In 2010, the Regional Medical Council of Paraná (Conselho Regional de Medicina do Paraná, CRM-PR) issued an opinion that the unrestricted use of PMMA in gluteal augmentation, or use in large quantities, was unsafe and unpredictable, and could lead to chronic reactions and unmanageable complications11. In 2012, ANVISA issued a safety alert highlighting the possible chronic complications of PMMA, as well as the need for professional training in its use12,13.

In 2013, the CFM issued a new opinion reinforcing the 2010 opinion of the CRM-PR and reaffirming the limited indications for PMMA injection, noting that use in large quantities could lead to unpredictable results14. In this opinion, both the Brazilian Society of Plastic Surgery (Sociedade Brasileira de Cirurgia Plástica, SBCP) and the Technical Chamber of Plastic Surgery of the CFM recommended that PMMA only be used by physicians, as well as in small doses and with restrictions.

The 2016 census by the SBCP-SP (regional São Paulo branch) reported that a total of 4,432 procedures were performed to treat complications of PMMA injection, equivalent to 0.7% of the total number of reparative procedures in that year15. In the same year, more than 17,000 complications associated with use of PMMA were recorded in Brazil. Meanwhile, the use of nonsurgical procedures (primarily for filling) increased by 390% in a 2-year period16.


Based on the data for the last decade, concerns about these procedures are inevitable. Despite the significant and immediate results in aesthetic filling, the unregulated popularization of PMMA use, in addition to its use in large volumes with inadequate technique, have shown that PMMA can be harmful when misused for this purpose.

In Brazil, the regulation and supervision of aesthetic medical centers by responsible agencies remain inadequate. In addition, despite the efforts of medical societies, misinformation is widely disseminated, made worse by increasing exposure on social media. This misinformation exposes patients to unsafe procedures.

With reports of significant adverse outcomes in the Brazilian media in recent years, including mutilating and fatal cases, medical societies have spoken out against the use of PMMA for aesthetic purposes. In 2018, both the SBCP and the Brazilian Society of Dermatology (Sociedade Brasileira de Dermatologia, SBD) issued a warning on the use of PMMA, with a contraindication for use in large amounts, reinforcing the unpredictability of results and requesting the recategorization and restriction of its use by ANVISA17.

Reports of adverse outcomes related to PMMA are rare in the medical literature, with complication rates ranging from 0.01% to 3%2,18. Although small, these numbers deserve attention, since underreporting of complications is known to occur, both because they may be delayed and also due to omission of reporting in the medical record3. Furthermore, it may be unclear whether complications are caused by PMMA itself or poor technique. Complications caused by permanent fillers deserve special attention, because they create chronic problems and are difficult to treat. Despite the availability of protocols, there is no consensus on standardization of treatment19.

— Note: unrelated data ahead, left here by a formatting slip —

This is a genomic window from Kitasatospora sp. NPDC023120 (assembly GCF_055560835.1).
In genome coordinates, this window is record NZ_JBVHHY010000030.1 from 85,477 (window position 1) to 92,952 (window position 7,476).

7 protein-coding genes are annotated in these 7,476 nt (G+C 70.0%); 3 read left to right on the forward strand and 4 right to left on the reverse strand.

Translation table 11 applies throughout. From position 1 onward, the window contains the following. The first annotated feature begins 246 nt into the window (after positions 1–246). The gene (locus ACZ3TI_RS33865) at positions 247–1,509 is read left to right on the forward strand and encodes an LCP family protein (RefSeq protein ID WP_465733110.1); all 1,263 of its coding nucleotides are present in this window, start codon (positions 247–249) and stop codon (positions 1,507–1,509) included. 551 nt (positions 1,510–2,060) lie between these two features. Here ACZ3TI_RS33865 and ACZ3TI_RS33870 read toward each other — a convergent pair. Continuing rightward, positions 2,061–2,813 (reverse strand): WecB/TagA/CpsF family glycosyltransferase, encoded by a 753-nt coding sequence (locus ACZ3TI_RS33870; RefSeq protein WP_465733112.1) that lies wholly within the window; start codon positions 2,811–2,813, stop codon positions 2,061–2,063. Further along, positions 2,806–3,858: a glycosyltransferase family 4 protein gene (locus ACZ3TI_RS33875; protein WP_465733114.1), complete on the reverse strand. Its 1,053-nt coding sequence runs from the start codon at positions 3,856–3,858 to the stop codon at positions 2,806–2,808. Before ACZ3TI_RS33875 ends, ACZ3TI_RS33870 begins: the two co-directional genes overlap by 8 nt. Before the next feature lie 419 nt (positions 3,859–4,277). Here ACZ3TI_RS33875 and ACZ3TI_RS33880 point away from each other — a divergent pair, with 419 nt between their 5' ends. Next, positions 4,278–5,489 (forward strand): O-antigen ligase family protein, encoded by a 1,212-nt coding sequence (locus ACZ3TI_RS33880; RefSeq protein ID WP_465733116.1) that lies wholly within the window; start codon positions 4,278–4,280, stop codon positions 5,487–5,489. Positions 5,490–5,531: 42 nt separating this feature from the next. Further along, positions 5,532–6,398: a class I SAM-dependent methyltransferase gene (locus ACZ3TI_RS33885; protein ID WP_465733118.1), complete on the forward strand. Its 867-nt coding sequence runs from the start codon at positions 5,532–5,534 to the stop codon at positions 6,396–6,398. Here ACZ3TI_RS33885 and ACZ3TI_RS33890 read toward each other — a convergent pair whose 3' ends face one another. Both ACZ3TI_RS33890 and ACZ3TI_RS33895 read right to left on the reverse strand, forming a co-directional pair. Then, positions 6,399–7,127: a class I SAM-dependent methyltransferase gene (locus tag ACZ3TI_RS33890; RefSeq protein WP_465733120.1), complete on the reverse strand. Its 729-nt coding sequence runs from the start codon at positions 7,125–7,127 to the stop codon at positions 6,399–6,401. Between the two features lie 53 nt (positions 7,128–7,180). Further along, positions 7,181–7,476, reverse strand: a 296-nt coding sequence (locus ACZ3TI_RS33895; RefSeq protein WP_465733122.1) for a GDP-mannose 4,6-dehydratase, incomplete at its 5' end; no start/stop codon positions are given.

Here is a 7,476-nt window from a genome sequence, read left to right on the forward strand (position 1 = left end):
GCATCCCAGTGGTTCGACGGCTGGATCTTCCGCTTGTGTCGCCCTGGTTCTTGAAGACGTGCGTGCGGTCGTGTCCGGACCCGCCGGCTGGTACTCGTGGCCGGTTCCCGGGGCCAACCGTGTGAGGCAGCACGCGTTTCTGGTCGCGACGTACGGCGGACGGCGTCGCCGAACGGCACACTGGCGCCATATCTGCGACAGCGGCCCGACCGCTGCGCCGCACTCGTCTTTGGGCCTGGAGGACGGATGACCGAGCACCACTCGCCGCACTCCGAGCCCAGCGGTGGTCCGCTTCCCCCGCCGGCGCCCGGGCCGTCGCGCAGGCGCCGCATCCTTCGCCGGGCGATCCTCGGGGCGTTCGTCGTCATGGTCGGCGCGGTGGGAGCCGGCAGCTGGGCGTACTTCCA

Complications, such as necrosis, are even rarer (0.003%)18. Technical failure is attributed to the application of needles in flat surfaces and not necessarily to PMMA. In one author’s account of personal experience with more than 5,000 cases published in 201220, a complication rate of 0.01% was reported, with no necrosis observed. This was ascribed to adherence to 3 principles: deep plane application, use of a microcannula, and use of pure and certified PMMA.

In the case described herein, both the quality of the product and the technique used were questionable. The combination led to severe complications.

Acute local inflammation within the first hours after treatment was an important warning sign that required close monitoring. With progression to necrosis, aggressive surgical debridement combined with negative pressure therapy were imperative for treatment of inflammation and preparation of the wound bed21. Debridement surgery is challenging, because healthy tissue is invaded by necrotic tissue, creating a false impression of satisfactory treatment. Coverage of the wound after proper cleaning is also challenging, however, and sequelae and deformities may not be be fully corrected by plastic surgery.

The use of diagnostic tomography in the present case was a predictor of the extent of necrosis, since it revealed densification of affected tissue, even in areas that still appeared clinically healthy. The findings coincided with the debrided areas. There are no comparable studies in the literature.


Despite low published complication rates in Brazil, an excessive number of repair procedures are needed to correct complications from use of PMMA. The severity of the reported case highlights the need to combat bad practice by untrained practitioners, as well as the need for greater regulation of the commercialization of PMMA. Complications can lead to death and permanent deformity, and treatment is challenging.



Analysis and/or data interpretation, conception and design study, data curation, final manuscript approval, investigation, methodology, project administration, realization of operations and/or trials, writing - original draft preparation, writing - review & editing.


Realization of operations and/or trials.


Realization of operations and/or trials, supervision, writing - review & editing.




Supervision, visualization.


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1. Hospital das Clínicas, Faculdade de Medicina, Universidade de São Paulo, São Paulo, SP, Brazil.

Institution: Hospital das Clínicas, Faculdade de Medicina, Universidade de São Paulo, São Paulo, SP, Brazil.

Corresponding author: Kleber Tetsuo Kurimori Rua Estela, nº 287, Apto 13 - Vila Mariana, São Paulo, SP, Brazil Zip Code 04011-001 E-mail:

Article received: October 18, 2018.
Article accepted: February 10, 2019.

Conflicts of interest: none.